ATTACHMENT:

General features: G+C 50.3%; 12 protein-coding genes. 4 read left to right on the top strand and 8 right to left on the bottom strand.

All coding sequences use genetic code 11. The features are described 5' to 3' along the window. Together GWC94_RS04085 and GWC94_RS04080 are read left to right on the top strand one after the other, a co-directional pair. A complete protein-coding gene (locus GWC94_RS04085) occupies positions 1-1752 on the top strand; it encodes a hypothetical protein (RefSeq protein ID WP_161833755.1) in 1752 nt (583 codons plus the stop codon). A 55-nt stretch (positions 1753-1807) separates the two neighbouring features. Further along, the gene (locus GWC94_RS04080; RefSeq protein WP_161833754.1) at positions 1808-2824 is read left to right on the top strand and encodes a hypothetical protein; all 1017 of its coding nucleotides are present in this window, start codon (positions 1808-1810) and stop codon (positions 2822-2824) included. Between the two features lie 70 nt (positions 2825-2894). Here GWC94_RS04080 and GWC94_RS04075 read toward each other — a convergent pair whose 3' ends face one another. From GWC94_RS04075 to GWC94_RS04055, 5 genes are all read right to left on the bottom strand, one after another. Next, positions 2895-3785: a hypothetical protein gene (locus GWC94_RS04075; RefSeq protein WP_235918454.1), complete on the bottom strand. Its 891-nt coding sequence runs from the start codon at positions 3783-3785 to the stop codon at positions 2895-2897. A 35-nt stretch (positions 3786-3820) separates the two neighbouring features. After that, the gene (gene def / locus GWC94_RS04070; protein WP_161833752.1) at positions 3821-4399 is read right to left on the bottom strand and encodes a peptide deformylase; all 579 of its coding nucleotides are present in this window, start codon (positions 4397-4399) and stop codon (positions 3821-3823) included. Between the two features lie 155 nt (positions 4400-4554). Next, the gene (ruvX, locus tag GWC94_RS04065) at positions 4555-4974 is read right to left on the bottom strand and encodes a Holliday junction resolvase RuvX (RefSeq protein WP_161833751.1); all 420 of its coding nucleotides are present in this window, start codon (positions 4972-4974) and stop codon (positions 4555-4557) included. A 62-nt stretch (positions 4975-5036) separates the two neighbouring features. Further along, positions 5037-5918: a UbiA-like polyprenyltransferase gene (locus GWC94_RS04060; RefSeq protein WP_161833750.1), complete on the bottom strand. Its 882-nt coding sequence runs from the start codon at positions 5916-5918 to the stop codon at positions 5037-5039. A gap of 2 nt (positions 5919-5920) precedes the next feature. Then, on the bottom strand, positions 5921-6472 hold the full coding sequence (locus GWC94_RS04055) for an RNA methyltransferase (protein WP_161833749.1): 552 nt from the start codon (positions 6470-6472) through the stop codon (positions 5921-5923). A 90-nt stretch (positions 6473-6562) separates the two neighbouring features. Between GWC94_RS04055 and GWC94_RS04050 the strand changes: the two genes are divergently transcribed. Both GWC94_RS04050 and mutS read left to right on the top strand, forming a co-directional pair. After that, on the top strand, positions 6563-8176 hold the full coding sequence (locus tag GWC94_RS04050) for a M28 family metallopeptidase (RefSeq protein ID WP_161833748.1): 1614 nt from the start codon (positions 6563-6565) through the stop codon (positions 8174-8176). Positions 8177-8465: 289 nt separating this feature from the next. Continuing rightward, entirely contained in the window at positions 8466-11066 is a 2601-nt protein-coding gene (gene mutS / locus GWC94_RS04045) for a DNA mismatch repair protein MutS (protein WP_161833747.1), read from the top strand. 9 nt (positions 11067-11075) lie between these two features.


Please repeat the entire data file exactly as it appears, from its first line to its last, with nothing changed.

General features: G+C 50.3%; 12 protein-coding genes. 4 read left to right on the top strand and 8 right to left on the bottom strand.

All coding sequences use genetic code 11. The features are described 5' to 3' along the window. Together GWC94_RS04085 and GWC94_RS04080 are read left to right on the top strand one after the other, a co-directional pair. A complete protein-coding gene (locus GWC94_RS04085) occupies positions 1-1752 on the top strand; it encodes a hypothetical protein (RefSeq protein ID WP_161833755.1) in 1752 nt (583 codons plus the stop codon). A 55-nt stretch (positions 1753-1807) separates the two neighbouring features. Further along, the gene (locus GWC94_RS04080; RefSeq protein WP_161833754.1) at positions 1808-2824 is read left to right on the top strand and encodes a hypothetical protein; all 1017 of its coding nucleotides are present in this window, start codon (positions 1808-1810) and stop codon (positions 2822-2824) included. Between the two features lie 70 nt (positions 2825-2894). Here GWC94_RS04080 and GWC94_RS04075 read toward each other — a convergent pair whose 3' ends face one another. From GWC94_RS04075 to GWC94_RS04055, 5 genes are all read right to left on the bottom strand, one after another. Next, positions 2895-3785: a hypothetical protein gene (locus GWC94_RS04075; RefSeq protein WP_235918454.1), complete on the bottom strand. Its 891-nt coding sequence runs from the start codon at positions 3783-3785 to the stop codon at positions 2895-2897. A 35-nt stretch (positions 3786-3820) separates the two neighbouring features. After that, the gene (gene def / locus GWC94_RS04070; protein WP_161833752.1) at positions 3821-4399 is read right to left on the bottom strand and encodes a peptide deformylase; all 579 of its coding nucleotides are present in this window, start codon (positions 4397-4399) and stop codon (positions 3821-3823) included. Between the two features lie 155 nt (positions 4400-4554). Next, the gene (ruvX, locus tag GWC94_RS04065) at positions 4555-4974 is read right to left on the bottom strand and encodes a Holliday junction resolvase RuvX (RefSeq protein WP_161833751.1); all 420 of its coding nucleotides are present in this window, start codon (positions 4972-4974) and stop codon (positions 4555-4557) included. A 62-nt stretch (positions 4975-5036) separates the two neighbouring features. Further along, positions 5037-5918: a UbiA-like polyprenyltransferase gene (locus GWC94_RS04060; RefSeq protein WP_161833750.1), complete on the bottom strand. Its 882-nt coding sequence runs from the start codon at positions 5916-5918 to the stop codon at positions 5037-5039. A gap of 2 nt (positions 5919-5920) precedes the next feature. Then, on the bottom strand, positions 5921-6472 hold the full coding sequence (locus GWC94_RS04055) for an RNA methyltransferase (protein WP_161833749.1): 552 nt from the start codon (positions 6470-6472) through the stop codon (positions 5921-5923). A 90-nt stretch (positions 6473-6562) separates the two neighbouring features. Between GWC94_RS04055 and GWC94_RS04050 the strand changes: the two genes are divergently transcribed. Both GWC94_RS04050 and mutS read left to right on the top strand, forming a co-directional pair. After that, on the top strand, positions 6563-8176 hold the full coding sequence (locus tag GWC94_RS04050) for a M28 family metallopeptidase (RefSeq protein ID WP_161833748.1): 1614 nt from the start codon (positions 6563-6565) through the stop codon (positions 8174-8176). Positions 8177-8465: 289 nt separating this feature from the next. Continuing rightward, entirely contained in the window at positions 8466-11066 is a 2601-nt protein-coding gene (gene mutS / locus GWC94_RS04045) for a DNA mismatch repair protein MutS (protein WP_161833747.1), read from the top strand. 9 nt (positions 11067-11075) lie between these two features.